SALT LAKE CITY — Shortly after dawn on a warm August morning, a chaotic scene broke out in Salt Lake’s Rio Grande district. Scores of authorities from multiple jurisdictions flooded the area in what was described by Utah's lieutenant governor as a “very targeted and very surgical” approach to crime.
It was called Operation Rio Grande.
The large police presence within the blocks of the city’s homeless shelter on Aug. 14, 2017, was just the beginning of a long-term plan that Lt. Gov. Spencer Cox said was designed to reestablish public safety and order, help treat those dealing with mental health problems or drug addiction and give those within Utah’s homeless community the tools to possibly rejoin the workforce.
So why did the state feel the need to take such a dramatic approach? KSL.com took to data to find out. We obtained Salt Lake City police data from January 2007 through December 2018 to see how crime has shifted over time, and how it changed after August 2017.
How we define Rio Grande
KSL.com follows the Salt Lake City Police Department's March 2017 definition for Rio Grande: North Temple to 900 South, and from 300 East to I-15. As of 2019, police trimmed the southern portion of their perimeter to 700 South and eastern portion to State Street.
Salt Lake City Police Chief Mike Brown said he did not know why the boundary changed. For consistency, we kept our data perimeters static.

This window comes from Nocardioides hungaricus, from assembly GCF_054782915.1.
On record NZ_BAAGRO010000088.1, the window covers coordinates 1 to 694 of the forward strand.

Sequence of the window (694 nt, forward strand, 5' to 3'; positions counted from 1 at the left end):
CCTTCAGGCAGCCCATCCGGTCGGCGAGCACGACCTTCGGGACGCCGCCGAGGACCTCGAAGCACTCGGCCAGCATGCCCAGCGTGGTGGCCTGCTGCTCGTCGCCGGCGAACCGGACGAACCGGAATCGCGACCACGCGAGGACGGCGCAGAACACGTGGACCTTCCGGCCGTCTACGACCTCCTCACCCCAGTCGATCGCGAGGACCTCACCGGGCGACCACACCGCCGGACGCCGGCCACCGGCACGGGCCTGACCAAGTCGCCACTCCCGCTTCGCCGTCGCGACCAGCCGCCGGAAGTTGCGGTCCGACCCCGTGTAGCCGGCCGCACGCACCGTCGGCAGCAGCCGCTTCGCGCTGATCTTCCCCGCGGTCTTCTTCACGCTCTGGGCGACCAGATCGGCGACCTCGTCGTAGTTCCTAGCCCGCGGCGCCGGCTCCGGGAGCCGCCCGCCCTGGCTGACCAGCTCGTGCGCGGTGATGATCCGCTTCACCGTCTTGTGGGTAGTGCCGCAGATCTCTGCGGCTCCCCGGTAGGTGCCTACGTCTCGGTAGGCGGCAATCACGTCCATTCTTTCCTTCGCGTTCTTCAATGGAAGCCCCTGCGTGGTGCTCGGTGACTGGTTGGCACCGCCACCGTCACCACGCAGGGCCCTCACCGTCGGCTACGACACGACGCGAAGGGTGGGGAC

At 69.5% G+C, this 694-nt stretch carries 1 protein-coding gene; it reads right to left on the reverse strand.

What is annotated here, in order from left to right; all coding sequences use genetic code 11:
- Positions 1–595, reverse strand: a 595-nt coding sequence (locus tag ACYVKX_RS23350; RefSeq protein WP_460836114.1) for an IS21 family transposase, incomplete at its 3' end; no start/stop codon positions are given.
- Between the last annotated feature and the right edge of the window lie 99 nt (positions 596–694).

How we defined crime
We split crime into two categories: Part I and Part II, as defined by FBI’s “Uniform Crime Reporting.” Part I crimes are major crimes like homicide, robbery or aggravated assault. Part II crimes are smaller, like public order, intoxication or forgery.
Our data shows total police reports filed for each crime in the Rio Grande area, but not calls. While calls do siphon police resources, not all calls turn into crime reports. Salt Lake police have handled Part I crime investigations since the multiagency effort began in August 2017, and the department's data includes all crime in the Rio Grande area where an arrest or citation occurred.
What does crime in the Rio Grande area look like? Data shows the most common offenses in this area between 2007 through 2018 were larceny, violation of public order, possession of drugs, escape from authority, violation of public peace, assault, invasion of privacy and liquor offenses.
Click the year above to start the animation over.
A growing drug problem
Drugs were a problem in the Rio Grande district in 2007, but data from Salt Lake police shows the problem escalated a decade later. Americans were just starting to realize the full impact of the opioid crisis after 2010, and that played a role in the Rio Grande drug spike, Brown said.
Opioid addiction ruined lives. People from all over the state came to Salt Lake City because that's where addiction treatment clinics or homeless resources were. As Brown put it, “All roads of addiction led to Salt Lake City.”
State officials met many who had developed prescription pill addictions, were cut off by doctors and had turned to street drugs, Cox, who is a key player in the Operation Rio Grande project, said.
Then, in October 2015, Utah changed the criminal code. The state downgraded drug possession from a third-degree felony, (second-degree in some cases close to a church), to a class-A misdemeanor, Brown explained.